(BIVN) – An update on the Thirty Meter Telescope project was recently posted to the Canadian Astronomical Society website, providing a glimpse of how Canadian astronomers involved in the observatory view the ongoing standoff on Mauna Kea.
Construction on the Thirty Meter Telescope was scheduled to begin on July 15, 2019, but opposition to the project has managed to block TMT crews from ascending the mountain. Hawaiʻi law enforcement has been unable to clear the Mauna Kea Access Road, thus far.
The National Research Council Canada is a full partner in the TMT International Observatory. The Canadian Astronomical Society, or CASCA, has initiated and sponsored the development of a Long Range Plan for Canadian Astronomy. The CATAC Committee (which stands for CASCA/ACURA TMT Advisory Committee) provides advice on, advocates for, and encourages Canadian scientific participation in, the TMT.
Michael Balogh, the chair of the CATAC Committee, wrote in a September 21 update that “there has been no TMT construction activity since protesters blocked the access road on July 17.” Balogh’s message refers to the description of events found in an August 2019 CASCA circular, that says:
At the moment, there is effectively an indefinite moratorium on construction. It is important to note that all interactions with protestors have been respectful and without violence, and the issuance of an emergency proclamation on July 17 (subsequently withdrawn on July 31) did nothing to change that. We would never condone the use of excessive force to gain access to the site, and we are confident that no one involved sees this as a viable solution. The only path to TMT construction in Hawai’i is through negotiation, and the only activities going on now are talking, discussing and negotiating. We find nothing to object to regarding the behaviour of the TMT Project or its partners and supporters, in their response to the current protests.
In his more recent letter dated September 21, Balogh says:
CATAC remains strongly supportive of the TMT, and of the activities the Project has undertaken over the past decade to consult with and engage the Hawaiian community. It has become increasingly clear in recent weeks that the most prominent voices heard during the first days following the anticipated restart of construction are not representative of most Hawaiians, including the Native population. There is significant support for TMT on the Big Island of Hawaii, and more and more people are coming forward to say so. Furthermore, many of the concerns expressed by the protestors have little to do with TMT itself, leaving hope that there is a way to address those concerns and build TMT at the same time.
Balogh then writes about the alternative site in La Palma:
As CATAC reported previously, the alternative site, in the Canary Islands, would allow TMT to realize most of its exciting potential. In particular, the site characteristics for adaptive optics in the near infrared are very competitive with those of Maunakea. However, the lower altitude and higher humidity of the ORM site severely compromise observations in the ultraviolet and mid-infrared. These wavelength regimes enable some compelling science cases, including the search for biosignatures on exoplanets. There is no doubt that Maunakea is superior to ORM for science observations, and for this reason we hope that, following some further work and negotiation, it will be possible to undertake TMT construction with broad Hawaiian support.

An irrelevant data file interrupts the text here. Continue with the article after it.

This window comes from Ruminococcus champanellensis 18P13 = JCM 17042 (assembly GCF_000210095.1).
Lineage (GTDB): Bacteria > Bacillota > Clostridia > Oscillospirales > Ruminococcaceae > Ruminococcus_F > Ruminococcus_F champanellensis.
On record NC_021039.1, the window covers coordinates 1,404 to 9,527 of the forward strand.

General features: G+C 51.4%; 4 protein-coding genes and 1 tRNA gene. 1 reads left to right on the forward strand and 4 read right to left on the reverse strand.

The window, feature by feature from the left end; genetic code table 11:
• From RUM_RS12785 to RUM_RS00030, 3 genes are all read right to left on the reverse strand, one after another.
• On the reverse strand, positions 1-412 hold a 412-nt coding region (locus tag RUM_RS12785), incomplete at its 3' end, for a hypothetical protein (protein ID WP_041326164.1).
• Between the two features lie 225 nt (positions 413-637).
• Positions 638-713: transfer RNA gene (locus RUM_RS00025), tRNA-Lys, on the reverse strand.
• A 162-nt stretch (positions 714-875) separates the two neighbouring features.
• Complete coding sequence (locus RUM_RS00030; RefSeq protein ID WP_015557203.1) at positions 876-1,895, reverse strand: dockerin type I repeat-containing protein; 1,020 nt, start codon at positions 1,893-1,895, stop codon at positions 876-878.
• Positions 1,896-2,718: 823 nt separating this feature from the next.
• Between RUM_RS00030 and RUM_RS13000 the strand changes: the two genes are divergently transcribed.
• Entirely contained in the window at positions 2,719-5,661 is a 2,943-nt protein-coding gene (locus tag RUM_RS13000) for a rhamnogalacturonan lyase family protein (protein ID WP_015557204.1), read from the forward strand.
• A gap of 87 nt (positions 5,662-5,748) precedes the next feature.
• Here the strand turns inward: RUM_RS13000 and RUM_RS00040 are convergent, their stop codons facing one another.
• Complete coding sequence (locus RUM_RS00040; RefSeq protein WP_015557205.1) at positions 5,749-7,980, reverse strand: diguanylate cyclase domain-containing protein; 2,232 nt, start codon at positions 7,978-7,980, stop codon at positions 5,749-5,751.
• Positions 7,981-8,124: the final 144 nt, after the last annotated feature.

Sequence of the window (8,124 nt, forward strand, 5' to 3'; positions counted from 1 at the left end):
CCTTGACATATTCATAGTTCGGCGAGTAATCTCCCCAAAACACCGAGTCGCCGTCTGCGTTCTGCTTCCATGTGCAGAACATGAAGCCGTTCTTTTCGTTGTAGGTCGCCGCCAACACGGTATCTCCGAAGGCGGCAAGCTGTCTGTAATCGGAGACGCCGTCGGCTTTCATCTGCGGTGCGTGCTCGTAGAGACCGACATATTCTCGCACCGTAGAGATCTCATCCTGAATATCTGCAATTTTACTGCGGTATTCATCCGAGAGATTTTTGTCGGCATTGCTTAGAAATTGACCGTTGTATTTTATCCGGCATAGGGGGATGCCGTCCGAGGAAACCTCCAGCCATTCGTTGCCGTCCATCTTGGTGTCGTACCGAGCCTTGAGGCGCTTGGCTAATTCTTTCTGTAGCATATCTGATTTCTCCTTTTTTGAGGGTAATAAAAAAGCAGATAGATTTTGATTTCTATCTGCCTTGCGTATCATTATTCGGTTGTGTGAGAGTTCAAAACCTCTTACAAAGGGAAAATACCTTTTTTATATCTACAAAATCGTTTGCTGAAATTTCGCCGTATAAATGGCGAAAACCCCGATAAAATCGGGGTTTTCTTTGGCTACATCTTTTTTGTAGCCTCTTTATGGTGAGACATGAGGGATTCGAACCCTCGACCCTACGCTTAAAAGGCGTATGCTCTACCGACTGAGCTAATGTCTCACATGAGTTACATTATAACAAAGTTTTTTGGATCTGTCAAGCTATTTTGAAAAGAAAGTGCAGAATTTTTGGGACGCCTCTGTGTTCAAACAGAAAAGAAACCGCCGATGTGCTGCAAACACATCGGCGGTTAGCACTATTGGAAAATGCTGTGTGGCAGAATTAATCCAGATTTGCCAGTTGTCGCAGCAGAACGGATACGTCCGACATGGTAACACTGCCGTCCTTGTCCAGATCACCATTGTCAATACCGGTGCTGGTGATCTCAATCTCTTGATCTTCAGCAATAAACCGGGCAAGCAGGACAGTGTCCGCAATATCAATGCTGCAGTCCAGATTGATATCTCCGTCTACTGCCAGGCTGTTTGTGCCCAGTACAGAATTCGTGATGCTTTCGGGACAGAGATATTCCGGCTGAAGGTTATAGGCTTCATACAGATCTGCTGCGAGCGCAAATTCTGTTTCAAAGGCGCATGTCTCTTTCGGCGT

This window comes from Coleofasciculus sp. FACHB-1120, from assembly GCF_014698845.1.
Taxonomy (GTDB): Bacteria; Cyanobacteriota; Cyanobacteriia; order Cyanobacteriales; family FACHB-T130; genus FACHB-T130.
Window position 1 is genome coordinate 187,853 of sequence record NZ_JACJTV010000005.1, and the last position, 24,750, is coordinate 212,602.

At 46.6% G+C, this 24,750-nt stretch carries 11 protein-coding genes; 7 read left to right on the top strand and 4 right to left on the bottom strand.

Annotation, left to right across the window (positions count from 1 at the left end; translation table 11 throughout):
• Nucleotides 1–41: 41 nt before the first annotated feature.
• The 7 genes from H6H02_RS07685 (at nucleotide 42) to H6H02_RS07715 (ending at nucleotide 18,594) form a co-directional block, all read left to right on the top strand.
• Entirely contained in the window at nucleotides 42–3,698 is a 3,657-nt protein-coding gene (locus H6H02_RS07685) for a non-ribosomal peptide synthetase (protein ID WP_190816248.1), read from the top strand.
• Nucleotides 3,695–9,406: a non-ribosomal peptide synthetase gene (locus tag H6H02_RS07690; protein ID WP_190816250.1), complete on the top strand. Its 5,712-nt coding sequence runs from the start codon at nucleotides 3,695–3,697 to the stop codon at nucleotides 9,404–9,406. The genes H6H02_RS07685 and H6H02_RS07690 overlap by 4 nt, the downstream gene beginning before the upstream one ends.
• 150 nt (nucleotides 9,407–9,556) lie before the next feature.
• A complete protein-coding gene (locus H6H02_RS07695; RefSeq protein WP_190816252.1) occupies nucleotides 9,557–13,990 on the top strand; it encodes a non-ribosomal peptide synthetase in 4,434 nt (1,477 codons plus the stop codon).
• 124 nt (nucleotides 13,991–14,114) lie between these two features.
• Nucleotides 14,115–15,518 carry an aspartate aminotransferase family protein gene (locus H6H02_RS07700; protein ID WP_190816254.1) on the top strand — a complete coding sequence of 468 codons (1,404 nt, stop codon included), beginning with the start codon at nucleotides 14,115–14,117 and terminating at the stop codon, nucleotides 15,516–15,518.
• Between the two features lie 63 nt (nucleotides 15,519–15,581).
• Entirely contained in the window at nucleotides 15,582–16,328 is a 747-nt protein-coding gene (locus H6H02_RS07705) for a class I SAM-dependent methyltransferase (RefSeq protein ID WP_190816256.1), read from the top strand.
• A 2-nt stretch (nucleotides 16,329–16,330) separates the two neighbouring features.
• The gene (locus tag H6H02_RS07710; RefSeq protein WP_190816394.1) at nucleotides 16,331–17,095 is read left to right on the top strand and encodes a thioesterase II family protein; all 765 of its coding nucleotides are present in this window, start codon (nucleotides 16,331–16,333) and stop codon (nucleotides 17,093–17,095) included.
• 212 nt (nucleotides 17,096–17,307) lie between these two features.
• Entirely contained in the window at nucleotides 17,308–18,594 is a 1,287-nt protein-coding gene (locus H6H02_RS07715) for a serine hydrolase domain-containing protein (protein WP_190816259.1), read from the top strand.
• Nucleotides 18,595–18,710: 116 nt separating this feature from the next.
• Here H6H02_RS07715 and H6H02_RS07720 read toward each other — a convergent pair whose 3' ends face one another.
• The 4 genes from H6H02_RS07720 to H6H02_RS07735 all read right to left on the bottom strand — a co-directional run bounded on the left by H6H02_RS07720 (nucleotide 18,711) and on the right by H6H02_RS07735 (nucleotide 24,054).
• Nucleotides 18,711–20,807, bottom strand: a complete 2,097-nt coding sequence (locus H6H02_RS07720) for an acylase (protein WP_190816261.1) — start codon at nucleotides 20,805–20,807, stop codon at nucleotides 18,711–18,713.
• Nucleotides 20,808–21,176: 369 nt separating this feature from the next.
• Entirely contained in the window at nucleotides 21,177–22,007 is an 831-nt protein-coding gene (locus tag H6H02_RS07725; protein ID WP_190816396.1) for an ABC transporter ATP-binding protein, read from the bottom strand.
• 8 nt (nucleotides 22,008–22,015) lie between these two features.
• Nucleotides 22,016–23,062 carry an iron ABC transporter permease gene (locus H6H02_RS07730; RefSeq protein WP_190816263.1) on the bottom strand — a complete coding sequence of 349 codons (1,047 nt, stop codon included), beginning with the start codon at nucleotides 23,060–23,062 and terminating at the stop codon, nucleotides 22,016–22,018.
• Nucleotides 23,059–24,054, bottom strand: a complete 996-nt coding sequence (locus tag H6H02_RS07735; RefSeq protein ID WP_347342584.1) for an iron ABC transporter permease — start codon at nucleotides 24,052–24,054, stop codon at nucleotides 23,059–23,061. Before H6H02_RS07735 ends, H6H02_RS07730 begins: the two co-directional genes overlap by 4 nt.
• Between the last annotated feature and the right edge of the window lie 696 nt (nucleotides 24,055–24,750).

A June 2019 CATAC report, written before the present standoff on Mauna Kea began, goes into more detail about why astronomers prefer TMT to be located on Mauna Kea. The report cites these statements that date back to 2018, but were not released publicly at the time, comparing Mauna Kea to Observatorio del Roque de los Muchachos, or ORM, in La Palma:
● The preference is so strong that any additional delay, even of several years duration, does not change it. TMT is being built for future generations, and will have a productive lifetime of many decades. We should not be shortsighted about the impact of a few years’ delay, but must build the best telescope we can, on the best site we can: of the options available, this site is Maunakea.
● ORM is an acceptable site and TMT will be able to do transformational science at that location. If it becomes impossible to build on Maunakea, or if a decision to pursue Maunakea jeopardizes the future of the project, we then recommend a move to ORM.
Back to the CATAC’s most recent letter, written after the standoff that delayed the start of construction on TMT entered its third month, Balogh wrote:
As we wait for these events to unfold, we are conscious of the potential additional delay to a project that is already five years behind schedule. The consequences of this should be considered deeply as we move into the process for LRP2020. TMT will hopefully have a long and productive lifetime – 40 years or more – and will shape many future generations of Canadian astronomers. It is CATAC’s opinion that the impact of this delay must be considered within this broader context: we must not risk or sacrifice the long-term benefits of having access to the best possible observatory for future Canadians.
The CATAC notes that the next TMT Science Forum will be November 4 through 6, 2019, in Xiamen, China. “This forum is a great opportunity to participate in, and influence, teams developing the future instrumentation suite for TMT,” chair Balough stated.